Apr 6th 2010 10:36AM Scoff if you must but, the real story here is:
You will never. Ever. Evar. Get your shinny Win 7 Hp Slate to go a whole 12-14 hour average modern day of "work/on the go" time, at a whopping 75% duty cycle (9 of those 12 hours) and still have battery left.
Unless HP or another PC maker is prepared to shatter our existing understanding of physics or materials science, the iPad wins.
Apple has made some really slick strategic moves over the last 5 years to push battery boundaries and it's really starting to show. In fact, now that you see the iPad, the design decisions in the MacBook Air make *so* much sense. You think Apple got the idea to trade battery swap-ability (something only a fraction of laptop owners *ever* do) for 20%-30% more runtime (something everyone notices, immediately) by accident? Hell no. It's bold, daring and unstoppable R&D. Plain and simple.
'A giant battery with a tiny [circuit] board attached to it' - Why, yes.. it is. Thanks for noticing! I guess that's why *I* get tired before my iPad does!
Mar 5th 2010 3:05PM No one argues about Apple bundling Safari for a litany of reasons. Chief among which is, Apple doesn't control the market. Microsoft's overwhelming market share makes the bundling issue much more serious.
Beyond that, Webkit (Safari) is an open rendering engine, which by and large to standards. IE is notorious for poor standards support, forcing web companies to design sites and apps to the lowest common compatibility denominator -- effectively rendering a de facto standard that is sub-par when compared to actual published standards. Web browsers don't exist in a bubble, and they have far-reaching impacts on the ability of other companies to compete on the web.
Overarching all this is Shawn's point, which made perfect sense to me. We aren't debating the philosophical argument of "should" the EU mandate a choice. Microsoft proposed it, the EU accepted Microsoft's proposal, and it's now a legally binding agreement between a mega-corporation and a mega-government. As they say in the south, "It's all over but the shouting." The argument isn't whether this is right or wrong, but whether MS is living up to it's own self-proposed promise.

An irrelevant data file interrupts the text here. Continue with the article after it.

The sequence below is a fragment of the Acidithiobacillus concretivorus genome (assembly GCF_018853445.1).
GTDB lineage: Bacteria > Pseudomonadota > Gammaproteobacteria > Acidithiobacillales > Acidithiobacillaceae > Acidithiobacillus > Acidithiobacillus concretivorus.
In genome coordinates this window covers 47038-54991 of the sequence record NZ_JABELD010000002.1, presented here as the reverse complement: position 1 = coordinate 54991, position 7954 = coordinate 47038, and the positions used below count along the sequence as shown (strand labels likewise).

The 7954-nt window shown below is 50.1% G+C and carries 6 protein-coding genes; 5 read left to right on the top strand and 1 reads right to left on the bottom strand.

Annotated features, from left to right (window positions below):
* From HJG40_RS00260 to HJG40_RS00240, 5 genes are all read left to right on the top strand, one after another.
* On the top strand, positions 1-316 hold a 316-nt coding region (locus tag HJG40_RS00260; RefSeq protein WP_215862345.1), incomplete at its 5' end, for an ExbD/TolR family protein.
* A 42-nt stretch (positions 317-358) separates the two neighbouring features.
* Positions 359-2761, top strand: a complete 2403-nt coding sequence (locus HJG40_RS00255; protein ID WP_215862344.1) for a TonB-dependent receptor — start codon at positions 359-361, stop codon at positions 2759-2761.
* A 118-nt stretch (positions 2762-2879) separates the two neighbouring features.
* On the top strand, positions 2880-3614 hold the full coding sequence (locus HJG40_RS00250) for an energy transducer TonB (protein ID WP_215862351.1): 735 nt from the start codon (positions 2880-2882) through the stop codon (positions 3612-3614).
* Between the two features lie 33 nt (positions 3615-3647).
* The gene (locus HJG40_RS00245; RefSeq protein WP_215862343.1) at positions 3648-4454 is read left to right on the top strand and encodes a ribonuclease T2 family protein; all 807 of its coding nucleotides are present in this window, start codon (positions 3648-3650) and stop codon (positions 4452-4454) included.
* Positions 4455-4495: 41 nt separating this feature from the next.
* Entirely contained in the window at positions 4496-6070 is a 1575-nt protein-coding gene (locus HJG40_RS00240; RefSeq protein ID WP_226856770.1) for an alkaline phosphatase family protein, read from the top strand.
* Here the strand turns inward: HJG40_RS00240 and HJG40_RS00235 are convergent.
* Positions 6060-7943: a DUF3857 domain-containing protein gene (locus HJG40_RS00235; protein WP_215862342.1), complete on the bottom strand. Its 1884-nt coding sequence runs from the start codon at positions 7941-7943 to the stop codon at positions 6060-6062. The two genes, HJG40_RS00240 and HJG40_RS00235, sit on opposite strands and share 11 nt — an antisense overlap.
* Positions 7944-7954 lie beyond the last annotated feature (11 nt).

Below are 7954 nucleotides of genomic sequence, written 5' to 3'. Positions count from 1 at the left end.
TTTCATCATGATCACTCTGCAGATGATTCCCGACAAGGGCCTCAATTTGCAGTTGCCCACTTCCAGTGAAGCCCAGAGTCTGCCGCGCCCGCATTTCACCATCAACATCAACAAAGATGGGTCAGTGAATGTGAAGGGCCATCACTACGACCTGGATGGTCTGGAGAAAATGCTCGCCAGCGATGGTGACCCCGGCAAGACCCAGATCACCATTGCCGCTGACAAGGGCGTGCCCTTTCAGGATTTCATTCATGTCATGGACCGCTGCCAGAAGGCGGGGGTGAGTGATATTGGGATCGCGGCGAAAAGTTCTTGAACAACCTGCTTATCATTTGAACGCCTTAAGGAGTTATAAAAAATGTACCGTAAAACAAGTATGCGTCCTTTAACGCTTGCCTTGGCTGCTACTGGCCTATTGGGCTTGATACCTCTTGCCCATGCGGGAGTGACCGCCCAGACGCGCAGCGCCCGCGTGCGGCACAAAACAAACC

Mar 5th 2010 2:57PM Pardon but, Sun and AOL are both "American companies."
Mar 2nd 2010 8:55PM Two 'v's, one 'a'. Savvy.
Perhaps I could interest the tech savvy Canadian gentleman in one of the many fine internet dictionaries?
Sorry, the irony was just too great a temptation!
Feb 4th 2010 2:49PM Oooh! Neat tip.
Also useful to know.. most of those fonts are TrueType, and can be easily used in all flavors of Windows. So if you miss Lucidia Console and want to ditch Win 7's "Consolas", you can grab that same tarball and go.
Dec 1st 2009 4:08PM I'm at least 7 times more confused as to the purpose and mission of Chrome OS now. Thanks Google!
Nov 23rd 2009 12:47PM Yes. And he's also the lead web patrol officer for the Society for the Prevention of Snarky Commenter Replies. The SPSCR doesn't take kindly to bloggers who choose to take comic jabs at the commenters who take anonymous jabs at them and their editing mistakes. They've recently teamed with Readers Who Constantly Re-evaluate Your Editorial Mission for Fun and Luls -- so it appears he's doing dual duty. Poor over-worked guy.
Nov 8th 2009 8:11PM Anyone who claims Open Office's interface is "a heckuva lot better than Ribbon" is just averse to change. Being a somewhat recent convert to Ribbon, and having to use Office a lot for work, I've gotta say... Ribbon might be the best UI design work to come out of Redmond, ever. It makes older versions of Office look like WP 5.1 for Dos by comparison.
Nov 6th 2009 2:19PM It's about freakin time. From the moment they started publishing the trends, Twitter became almost useless for actually following them.
I'm starting to question the pace at which they're rolling out new stuff. Not that Twitter should never have a new feature, but they've really blown it on a couple of points lately.
Oct 21st 2009 5:09PM "Wow, this site is getting worse by the day."
Thanks for noticing, we've really been trying to suck more lately. I'll take this as an early sign that our Q4 "Replace quality with total crap" initiative is paying dividends. Hiring Sebastian was a big part of that mission. :)
See Seb, isn't this job a blast? I mean, *plenty* of people hated me before I became a tech blogger -- but for sheer economy of effort -- there is nothing like tech blogging for adding to the list of people who'd rather you catch fire so they have an excuse to spit on you.